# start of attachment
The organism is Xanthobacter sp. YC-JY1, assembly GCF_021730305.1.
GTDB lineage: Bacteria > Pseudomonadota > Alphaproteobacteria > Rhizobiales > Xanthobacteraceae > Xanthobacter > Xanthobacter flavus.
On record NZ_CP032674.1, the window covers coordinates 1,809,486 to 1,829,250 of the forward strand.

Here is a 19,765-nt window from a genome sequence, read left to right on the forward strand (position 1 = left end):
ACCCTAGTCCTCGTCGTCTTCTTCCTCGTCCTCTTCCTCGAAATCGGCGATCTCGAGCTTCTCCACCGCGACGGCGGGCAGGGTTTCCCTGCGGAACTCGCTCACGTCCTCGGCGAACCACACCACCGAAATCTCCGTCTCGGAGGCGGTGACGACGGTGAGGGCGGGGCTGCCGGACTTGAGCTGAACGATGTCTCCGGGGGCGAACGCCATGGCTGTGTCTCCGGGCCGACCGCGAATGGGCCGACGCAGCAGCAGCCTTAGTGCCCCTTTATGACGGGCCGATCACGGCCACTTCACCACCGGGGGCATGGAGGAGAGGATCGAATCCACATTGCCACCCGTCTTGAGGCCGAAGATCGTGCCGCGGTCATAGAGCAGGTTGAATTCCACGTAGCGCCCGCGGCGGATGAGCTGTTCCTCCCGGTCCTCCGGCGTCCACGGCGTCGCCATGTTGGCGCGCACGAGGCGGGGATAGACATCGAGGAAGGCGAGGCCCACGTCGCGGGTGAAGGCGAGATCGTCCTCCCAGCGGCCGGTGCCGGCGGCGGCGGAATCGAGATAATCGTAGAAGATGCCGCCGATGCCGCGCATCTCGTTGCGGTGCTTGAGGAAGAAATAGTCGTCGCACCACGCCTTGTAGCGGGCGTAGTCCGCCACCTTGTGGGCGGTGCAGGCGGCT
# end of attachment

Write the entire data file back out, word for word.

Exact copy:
The organism is Xanthobacter sp. YC-JY1, assembly GCF_021730305.1.
GTDB lineage: Bacteria > Pseudomonadota > Alphaproteobacteria > Rhizobiales > Xanthobacteraceae > Xanthobacter > Xanthobacter flavus.
On record NZ_CP032674.1, the window covers coordinates 1,809,486 to 1,829,250 of the forward strand.

Here is a 19,765-nt window from a genome sequence, read left to right on the forward strand (position 1 = left end):
ACCCTAGTCCTCGTCGTCTTCTTCCTCGTCCTCTTCCTCGAAATCGGCGATCTCGAGCTTCTCCACCGCGACGGCGGGCAGGGTTTCCCTGCGGAACTCGCTCACGTCCTCGGCGAACCACACCACCGAAATCTCCGTCTCGGAGGCGGTGACGACGGTGAGGGCGGGGCTGCCGGACTTGAGCTGAACGATGTCTCCGGGGGCGAACGCCATGGCTGTGTCTCCGGGCCGACCGCGAATGGGCCGACGCAGCAGCAGCCTTAGTGCCCCTTTATGACGGGCCGATCACGGCCACTTCACCACCGGGGGCATGGAGGAGAGGATCGAATCCACATTGCCACCCGTCTTGAGGCCGAAGATCGTGCCGCGGTCATAGAGCAGGTTGAATTCCACGTAGCGCCCGCGGCGGATGAGCTGTTCCTCCCGGTCCTCCGGCGTCCACGGCGTCGCCATGTTGGCGCGCACGAGGCGGGGATAGACATCGAGGAAGGCGAGGCCCACGTCGCGGGTGAAGGCGAGATCGTCCTCCCAGCGGCCGGTGCCGGCGGCGGCGGAATCGAGATAATCGTAGAAGATGCCGCCGATGCCGCGCATCTCGTTGCGGTGCTTGAGGAAGAAATAGTCGTCGCACCACGCCTTGTAGCGGGCGTAGTCCGCCACCTTGTGGGCGGTGCAGGCGGCT